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The Rime of the Ancient Physician

Friday 27 September 2019

It is an ancient Physician,
And he stoppeth one of three.
'By thy nervous tic and trembling lip,
Behold the CQC.
The protocol files must be opened wide,
We’ll peer in every bin;
The inspectors have met, the schedule set:
Let the bloody ordeal begin.’

Apologies for coming over all Samuel Taylor, but it’s been quite a fortnight. I’m still hyped after two brushes with the CQC last week, and at the weekend Mrs. Chair and I enjoyed a ramble along the fabulous Coleridge Way. On Wednesday we held the second meeting between the GP Board and our Primary Care Network Clinical Directors (CDs), and then a GP Board meeting the following day, all against the increasingly frenzied backdrop of imminent and significant contractual changes for North Petherton Surgery and our staff, Artex® issues notwithstanding (don’t start me).

This episode was always going to feature the CQC. The LMC has been concerned for some time about what appears to be a change in approach from the regulator, with increasingly stringent inspections and a sense out there that the goalposts had shifted. Perhaps too many practices had been rated as ‘good’ or better? This isn’t just a Somerset problem: we understand that the GPC had heard similar reports from all over the country and were planning to take it up with the CQC at a national level. Of course, the CQC has a legal duty under the Health and Social Care Act to regulate Primary Care, as it does the rest of the health and care sector, and so has a job to do. The LMC would never condone poor care in whatever form that takes; there will always be services which need to change or improve, but we must have consistency across the system, and proportionality.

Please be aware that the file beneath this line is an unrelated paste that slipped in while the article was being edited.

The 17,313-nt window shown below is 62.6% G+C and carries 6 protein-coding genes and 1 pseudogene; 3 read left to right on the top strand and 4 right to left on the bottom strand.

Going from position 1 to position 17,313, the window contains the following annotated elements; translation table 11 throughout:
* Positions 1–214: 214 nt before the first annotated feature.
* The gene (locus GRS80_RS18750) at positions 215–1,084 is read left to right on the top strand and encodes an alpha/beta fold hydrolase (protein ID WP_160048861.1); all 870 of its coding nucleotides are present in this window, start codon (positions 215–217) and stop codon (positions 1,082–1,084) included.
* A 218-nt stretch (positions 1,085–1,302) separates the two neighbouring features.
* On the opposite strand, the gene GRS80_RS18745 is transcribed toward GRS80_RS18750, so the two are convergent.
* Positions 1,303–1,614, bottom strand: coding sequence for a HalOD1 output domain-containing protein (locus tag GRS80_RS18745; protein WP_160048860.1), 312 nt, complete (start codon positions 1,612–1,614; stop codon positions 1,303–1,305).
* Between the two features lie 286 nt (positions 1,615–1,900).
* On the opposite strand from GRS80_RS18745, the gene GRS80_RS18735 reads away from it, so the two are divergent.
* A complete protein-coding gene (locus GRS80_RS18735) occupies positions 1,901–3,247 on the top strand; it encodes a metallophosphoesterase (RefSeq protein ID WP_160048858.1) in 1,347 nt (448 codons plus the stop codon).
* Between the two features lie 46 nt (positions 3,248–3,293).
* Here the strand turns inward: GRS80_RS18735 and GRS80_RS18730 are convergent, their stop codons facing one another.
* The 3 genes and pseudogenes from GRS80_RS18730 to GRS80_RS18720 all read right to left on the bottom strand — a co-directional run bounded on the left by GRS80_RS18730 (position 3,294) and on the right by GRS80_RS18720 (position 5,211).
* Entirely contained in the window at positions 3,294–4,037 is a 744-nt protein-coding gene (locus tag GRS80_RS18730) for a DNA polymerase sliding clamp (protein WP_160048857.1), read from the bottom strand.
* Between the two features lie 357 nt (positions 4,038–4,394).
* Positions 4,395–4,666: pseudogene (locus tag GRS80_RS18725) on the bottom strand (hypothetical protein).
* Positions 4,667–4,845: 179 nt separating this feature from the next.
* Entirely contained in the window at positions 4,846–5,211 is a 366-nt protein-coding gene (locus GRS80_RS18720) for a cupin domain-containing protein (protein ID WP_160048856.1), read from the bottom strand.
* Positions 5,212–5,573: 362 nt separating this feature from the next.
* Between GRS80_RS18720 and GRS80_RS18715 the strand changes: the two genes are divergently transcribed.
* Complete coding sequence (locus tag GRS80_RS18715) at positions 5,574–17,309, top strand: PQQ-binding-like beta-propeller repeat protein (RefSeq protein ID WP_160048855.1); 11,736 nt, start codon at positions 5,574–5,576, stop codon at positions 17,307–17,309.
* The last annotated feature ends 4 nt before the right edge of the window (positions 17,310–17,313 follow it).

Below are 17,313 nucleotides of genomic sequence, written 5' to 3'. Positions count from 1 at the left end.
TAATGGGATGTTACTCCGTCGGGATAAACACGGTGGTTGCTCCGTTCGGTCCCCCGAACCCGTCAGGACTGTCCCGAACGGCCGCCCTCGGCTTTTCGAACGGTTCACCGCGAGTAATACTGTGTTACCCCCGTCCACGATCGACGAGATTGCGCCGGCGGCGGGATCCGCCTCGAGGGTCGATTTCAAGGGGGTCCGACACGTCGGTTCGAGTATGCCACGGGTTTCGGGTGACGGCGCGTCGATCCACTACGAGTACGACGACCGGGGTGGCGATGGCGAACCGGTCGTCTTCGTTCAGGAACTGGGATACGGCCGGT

Registered Managers receiving notification of inspection are invited in the same letter to peruse the ‘Key Lines of Enquiry’ section of the CQC website, and they may stumble across another, ‘What does inadequate practice look like? All examples from our GP inspections’. Be warned: they are not a comforting read, and unless you have a whole fleet of staff already buffing the protocols, audits and curtain rails, you might feel tempted to dob yourself in immediately to the CQC, thereby cutting out the middle man/woman, and while you’re at it, removing yourself from the performers list, to save anybody else the trouble.

As the fabric of General Practice is stretched increasingly tight and starting to fray, misplaced or overzealous scratching and digging by inspectors can risk the whole thing falling apart, and an adverse CQC inspection will have a calamitous effect on the morale of staff and the recruitment prospects for a practice. We know of GPs who have timed their retirement to avoid the stress of another inspection. With this in mind, it’s been helpful to establish regular meetings with our local inspectors, and our latest gathering was in the diary for last Thursday.

By chance, and as a result of something I must have said/not said on our Annual Regulatory Review call, the CQC had scheduled a visit to Pethy the previous day. We’ve heard that many more visits are being arranged after the ARR calls than the CQC first anticipated- it’s not really clear why. Although we were prepared, or as much as it’s possible for a small practice to be, I was still anxious about the outcome, not least worrying about how it would look if the LMC Chairman’s and Medical Director’s practice was summarily shut down, although at least that would have provided easy and incendiary blogfodder, so not all bad.